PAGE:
In this season of annual meetings and strategic planning, those with a 30,000-foot view on banks and credit unions are predicting what the year will bring. Some of these predictions are fueled by polls and studies, while others come from the informed instinct of seasoned experts. Having served the financial services industry with quality customer research for 30 years, CSP is interested in how these predictions could impact the customer.
So let’s review some of what the experts foresee for banks and for customer experience trends across industries, through our own unique lens:
“Banks will open 1,000 new branches, with an emphasis on the right location.”
– David Kerstein, BAI Banking Strategies
Our Take: The influx of digital channels has had banks questioning the relevance of the branch for years now. As banks reassess and update their branch placement, they will need to look to their customer data to evaluate how the new locations are serving the customers, both new and current, now using those branches. Brick-and-mortar branches aren’t dead, but the successful banks will be the ones who optimize the in-branch experience around customer needs.
“CEOs will exit at least 30% of their CMOs for not mustering the blended skill set needed to drive digital business transformation, design exceptional personalized experiences, and propel growth.”
– Forrester’s 2017 Predictions: Dynamics That Will Shape The Future In The Age Of The Customer
Our Take: As we’ve reported before, more and more CMOs are finding themselves saddled with the responsibility for the customer experience. While not a traditional marketing function, new research unequivocally proves customer experience to be not only a decisive factor in brand identity, but also in differentiation within the marketplace. An alternative would be the fairly novel position of CXO – Chief Experience Officer – but the point remains that this person would need the left-brain/right-brain balance of data analysis and experience design expertise.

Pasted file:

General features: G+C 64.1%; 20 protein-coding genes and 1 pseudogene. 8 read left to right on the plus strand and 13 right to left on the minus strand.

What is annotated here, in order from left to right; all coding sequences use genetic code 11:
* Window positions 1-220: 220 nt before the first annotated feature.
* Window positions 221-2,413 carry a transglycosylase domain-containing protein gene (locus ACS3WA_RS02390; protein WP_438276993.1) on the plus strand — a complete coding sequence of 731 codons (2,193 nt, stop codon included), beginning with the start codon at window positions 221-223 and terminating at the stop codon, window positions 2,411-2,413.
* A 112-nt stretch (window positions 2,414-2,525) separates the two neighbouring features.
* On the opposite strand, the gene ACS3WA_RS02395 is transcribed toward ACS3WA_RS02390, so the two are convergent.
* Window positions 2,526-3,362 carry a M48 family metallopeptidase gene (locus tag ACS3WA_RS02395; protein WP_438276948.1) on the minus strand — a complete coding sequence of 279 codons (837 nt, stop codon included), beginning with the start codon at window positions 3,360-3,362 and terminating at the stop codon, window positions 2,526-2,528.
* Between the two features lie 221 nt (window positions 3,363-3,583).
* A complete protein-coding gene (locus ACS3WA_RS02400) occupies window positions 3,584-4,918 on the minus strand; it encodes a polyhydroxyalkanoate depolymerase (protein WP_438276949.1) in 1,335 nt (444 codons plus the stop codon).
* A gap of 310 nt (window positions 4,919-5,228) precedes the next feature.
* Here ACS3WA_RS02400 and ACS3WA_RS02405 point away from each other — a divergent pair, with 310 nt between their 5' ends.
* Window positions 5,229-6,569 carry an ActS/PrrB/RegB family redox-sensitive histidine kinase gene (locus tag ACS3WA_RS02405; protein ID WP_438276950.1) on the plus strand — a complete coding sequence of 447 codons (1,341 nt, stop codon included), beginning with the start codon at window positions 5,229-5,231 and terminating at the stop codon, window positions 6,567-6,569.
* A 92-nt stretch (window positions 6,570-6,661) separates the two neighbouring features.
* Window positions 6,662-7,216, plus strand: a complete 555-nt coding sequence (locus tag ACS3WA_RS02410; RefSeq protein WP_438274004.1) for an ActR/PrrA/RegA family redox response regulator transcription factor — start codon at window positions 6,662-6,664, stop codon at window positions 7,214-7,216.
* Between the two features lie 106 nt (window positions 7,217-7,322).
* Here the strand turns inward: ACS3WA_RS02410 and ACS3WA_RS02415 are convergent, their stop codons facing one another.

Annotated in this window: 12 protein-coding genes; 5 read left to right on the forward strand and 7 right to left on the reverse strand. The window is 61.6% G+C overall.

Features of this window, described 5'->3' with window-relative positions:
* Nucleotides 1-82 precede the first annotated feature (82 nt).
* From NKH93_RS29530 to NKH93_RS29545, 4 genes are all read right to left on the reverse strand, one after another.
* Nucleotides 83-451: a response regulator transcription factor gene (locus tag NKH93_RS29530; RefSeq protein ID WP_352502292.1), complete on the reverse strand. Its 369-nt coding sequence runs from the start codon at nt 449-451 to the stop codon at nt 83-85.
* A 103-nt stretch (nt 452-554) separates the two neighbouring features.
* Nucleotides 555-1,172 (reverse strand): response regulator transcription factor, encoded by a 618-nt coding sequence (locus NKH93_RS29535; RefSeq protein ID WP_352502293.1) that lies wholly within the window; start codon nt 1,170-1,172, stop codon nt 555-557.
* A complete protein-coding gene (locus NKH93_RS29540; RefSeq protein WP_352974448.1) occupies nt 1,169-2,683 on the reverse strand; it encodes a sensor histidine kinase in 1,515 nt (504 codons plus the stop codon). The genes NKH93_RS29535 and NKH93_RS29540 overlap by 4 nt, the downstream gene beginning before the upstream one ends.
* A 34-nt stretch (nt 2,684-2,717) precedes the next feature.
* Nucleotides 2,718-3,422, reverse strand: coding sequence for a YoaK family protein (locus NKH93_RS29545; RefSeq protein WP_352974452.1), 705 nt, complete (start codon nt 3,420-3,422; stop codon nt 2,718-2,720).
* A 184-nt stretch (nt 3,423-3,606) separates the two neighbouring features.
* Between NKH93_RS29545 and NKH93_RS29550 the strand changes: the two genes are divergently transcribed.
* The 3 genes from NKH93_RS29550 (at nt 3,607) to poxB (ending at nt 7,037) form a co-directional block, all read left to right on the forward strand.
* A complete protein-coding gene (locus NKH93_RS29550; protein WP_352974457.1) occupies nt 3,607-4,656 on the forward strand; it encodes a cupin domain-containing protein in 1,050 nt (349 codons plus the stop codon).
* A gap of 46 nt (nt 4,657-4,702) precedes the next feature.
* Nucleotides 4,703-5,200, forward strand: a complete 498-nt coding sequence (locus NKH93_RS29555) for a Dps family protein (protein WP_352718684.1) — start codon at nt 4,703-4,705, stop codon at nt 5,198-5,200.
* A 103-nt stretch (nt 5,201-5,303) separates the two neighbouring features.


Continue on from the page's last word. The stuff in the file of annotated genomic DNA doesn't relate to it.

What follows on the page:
“Consumers will take more control of their financial relationships and will look for digital tools for advice and insight. Banks will come to realize that fintech is not a threat, but rather an opportunity.”
– Bryan Clagett, CMO at Geezeo (as reported by Jim Marous at the Financial Brand)
“One product that will likely receive greater attention in the next year is digital personal financial management (PFM). As customers develop higher expectations of their banks, reporting basic account data is no longer enough. Today’s banking customers are in greater need of financial advice than ever, and internal data silos prevent banks from providing effective and personalized guidance.”
– Rob Guilfoyle of Abe, a customer service AI for financial institutions
Our Take: Customer loyalty is all about that relationship-building. Digital tools and advances in artificial intelligence add convenience and responsiveness to daily transactions. That said, customers still like to talk to real live people when it comes to more complex money matters. That means understanding both the uses and the limits of automation and AI. Fintech-enabled solutions should seek to bridge the gap between software and staff, providing customers a direct and convenient channel to a trusted advisor.
And let’s not forget that a great customer experience starts with the employee experience:
“Creating a culture of continuous feedback will be top priority for organisations and is being driven by millennials’ expectations for regular, ongoing feedback and the increasingly fast-paced business environment. Adopting tools that enable people to receive regular feedback from different sources, such as peers, customers or multiple managers for instance, will therefore become more and more important for boosting engagement among the growing millennial workforce and improving overall productivity.”
– Sylvia Vorhauser–Smith of PAGEUP, an HR solutions provider
Our Take: Regardless of what generation the majority of your employees were born into, transparency and trust are essential to a healthy workplace environment. Any manager who is charged with giving employees feedback on their performance must be willing to take feedback, too, and to use it constructively for the benefit of the whole team. That’s the kind of leadership that builds a healthy and productive company culture. Smart employers will have structured systems in place to allow for this multi-directional feedback, as well as training and development programs to foster leadership. (Hey, we know a thing or two about that…)
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